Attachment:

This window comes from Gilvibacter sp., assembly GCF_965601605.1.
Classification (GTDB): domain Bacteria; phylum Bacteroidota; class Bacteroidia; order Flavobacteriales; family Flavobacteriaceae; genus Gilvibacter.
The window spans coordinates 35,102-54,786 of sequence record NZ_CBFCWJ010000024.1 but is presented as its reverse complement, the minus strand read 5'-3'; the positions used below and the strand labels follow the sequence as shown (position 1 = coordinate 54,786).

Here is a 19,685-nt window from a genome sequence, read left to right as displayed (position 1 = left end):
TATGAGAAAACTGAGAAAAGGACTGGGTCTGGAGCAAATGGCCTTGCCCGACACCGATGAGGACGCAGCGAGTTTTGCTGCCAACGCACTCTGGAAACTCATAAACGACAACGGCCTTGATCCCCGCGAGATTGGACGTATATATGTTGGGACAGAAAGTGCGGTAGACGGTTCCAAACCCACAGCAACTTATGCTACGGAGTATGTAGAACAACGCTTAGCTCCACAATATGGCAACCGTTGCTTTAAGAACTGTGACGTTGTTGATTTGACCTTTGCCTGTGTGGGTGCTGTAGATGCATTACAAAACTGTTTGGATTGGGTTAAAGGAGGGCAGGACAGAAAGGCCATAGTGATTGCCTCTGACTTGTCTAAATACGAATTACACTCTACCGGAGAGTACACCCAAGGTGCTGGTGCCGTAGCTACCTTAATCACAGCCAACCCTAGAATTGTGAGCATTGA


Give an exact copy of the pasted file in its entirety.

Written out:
This window comes from Gilvibacter sp., assembly GCF_965601605.1.
Classification (GTDB): domain Bacteria; phylum Bacteroidota; class Bacteroidia; order Flavobacteriales; family Flavobacteriaceae; genus Gilvibacter.
The window spans coordinates 35,102-54,786 of sequence record NZ_CBFCWJ010000024.1 but is presented as its reverse complement, the minus strand read 5'-3'; the positions used below and the strand labels follow the sequence as shown (position 1 = coordinate 54,786).

Here is a 19,685-nt window from a genome sequence, read left to right as displayed (position 1 = left end):
TATGAGAAAACTGAGAAAAGGACTGGGTCTGGAGCAAATGGCCTTGCCCGACACCGATGAGGACGCAGCGAGTTTTGCTGCCAACGCACTCTGGAAACTCATAAACGACAACGGCCTTGATCCCCGCGAGATTGGACGTATATATGTTGGGACAGAAAGTGCGGTAGACGGTTCCAAACCCACAGCAACTTATGCTACGGAGTATGTAGAACAACGCTTAGCTCCACAATATGGCAACCGTTGCTTTAAGAACTGTGACGTTGTTGATTTGACCTTTGCCTGTGTGGGTGCTGTAGATGCATTACAAAACTGTTTGGATTGGGTTAAAGGAGGGCAGGACAGAAAGGCCATAGTGATTGCCTCTGACTTGTCTAAATACGAATTACACTCTACCGGAGAGTACACCCAAGGTGCTGGTGCCGTAGCTACCTTAATCACAGCCAACCCTAGAATTGTGAGCATTGA